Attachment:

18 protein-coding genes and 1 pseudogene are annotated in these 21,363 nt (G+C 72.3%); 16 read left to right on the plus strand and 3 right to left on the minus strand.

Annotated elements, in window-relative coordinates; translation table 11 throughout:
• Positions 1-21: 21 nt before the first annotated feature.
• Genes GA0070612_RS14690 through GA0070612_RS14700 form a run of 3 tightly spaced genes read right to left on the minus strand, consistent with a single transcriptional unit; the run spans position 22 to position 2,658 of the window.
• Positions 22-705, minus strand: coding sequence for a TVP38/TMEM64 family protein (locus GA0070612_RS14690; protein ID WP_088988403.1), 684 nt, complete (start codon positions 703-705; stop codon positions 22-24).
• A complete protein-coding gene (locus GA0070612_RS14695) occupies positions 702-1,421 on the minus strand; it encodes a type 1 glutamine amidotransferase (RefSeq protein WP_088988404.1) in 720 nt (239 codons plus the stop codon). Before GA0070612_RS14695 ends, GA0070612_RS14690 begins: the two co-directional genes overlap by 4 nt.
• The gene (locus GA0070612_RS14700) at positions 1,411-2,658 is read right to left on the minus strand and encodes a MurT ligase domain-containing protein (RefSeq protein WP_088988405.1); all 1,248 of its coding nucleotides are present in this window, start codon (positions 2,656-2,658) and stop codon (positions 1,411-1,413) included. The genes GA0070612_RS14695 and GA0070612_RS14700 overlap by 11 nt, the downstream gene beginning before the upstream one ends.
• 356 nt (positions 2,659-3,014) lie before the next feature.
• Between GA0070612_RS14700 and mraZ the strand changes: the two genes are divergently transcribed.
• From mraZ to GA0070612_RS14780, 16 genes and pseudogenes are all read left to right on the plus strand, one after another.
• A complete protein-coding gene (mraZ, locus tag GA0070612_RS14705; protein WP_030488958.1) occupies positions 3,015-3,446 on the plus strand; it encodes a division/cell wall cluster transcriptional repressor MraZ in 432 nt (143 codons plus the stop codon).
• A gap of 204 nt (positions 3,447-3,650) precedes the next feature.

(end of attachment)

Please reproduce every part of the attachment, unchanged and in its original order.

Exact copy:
18 protein-coding genes and 1 pseudogene are annotated in these 21,363 nt (G+C 72.3%); 16 read left to right on the plus strand and 3 right to left on the minus strand.

Annotated elements, in window-relative coordinates; translation table 11 throughout:
• Positions 1-21: 21 nt before the first annotated feature.
• Genes GA0070612_RS14690 through GA0070612_RS14700 form a run of 3 tightly spaced genes read right to left on the minus strand, consistent with a single transcriptional unit; the run spans position 22 to position 2,658 of the window.
• Positions 22-705, minus strand: coding sequence for a TVP38/TMEM64 family protein (locus GA0070612_RS14690; protein ID WP_088988403.1), 684 nt, complete (start codon positions 703-705; stop codon positions 22-24).
• A complete protein-coding gene (locus GA0070612_RS14695) occupies positions 702-1,421 on the minus strand; it encodes a type 1 glutamine amidotransferase (RefSeq protein WP_088988404.1) in 720 nt (239 codons plus the stop codon). Before GA0070612_RS14695 ends, GA0070612_RS14690 begins: the two co-directional genes overlap by 4 nt.
• The gene (locus GA0070612_RS14700) at positions 1,411-2,658 is read right to left on the minus strand and encodes a MurT ligase domain-containing protein (RefSeq protein WP_088988405.1); all 1,248 of its coding nucleotides are present in this window, start codon (positions 2,656-2,658) and stop codon (positions 1,411-1,413) included. The genes GA0070612_RS14695 and GA0070612_RS14700 overlap by 11 nt, the downstream gene beginning before the upstream one ends.
• 356 nt (positions 2,659-3,014) lie before the next feature.
• Between GA0070612_RS14700 and mraZ the strand changes: the two genes are divergently transcribed.
• From mraZ to GA0070612_RS14780, 16 genes and pseudogenes are all read left to right on the plus strand, one after another.
• A complete protein-coding gene (mraZ, locus tag GA0070612_RS14705; protein WP_030488958.1) occupies positions 3,015-3,446 on the plus strand; it encodes a division/cell wall cluster transcriptional repressor MraZ in 432 nt (143 codons plus the stop codon).
• A gap of 204 nt (positions 3,447-3,650) precedes the next feature.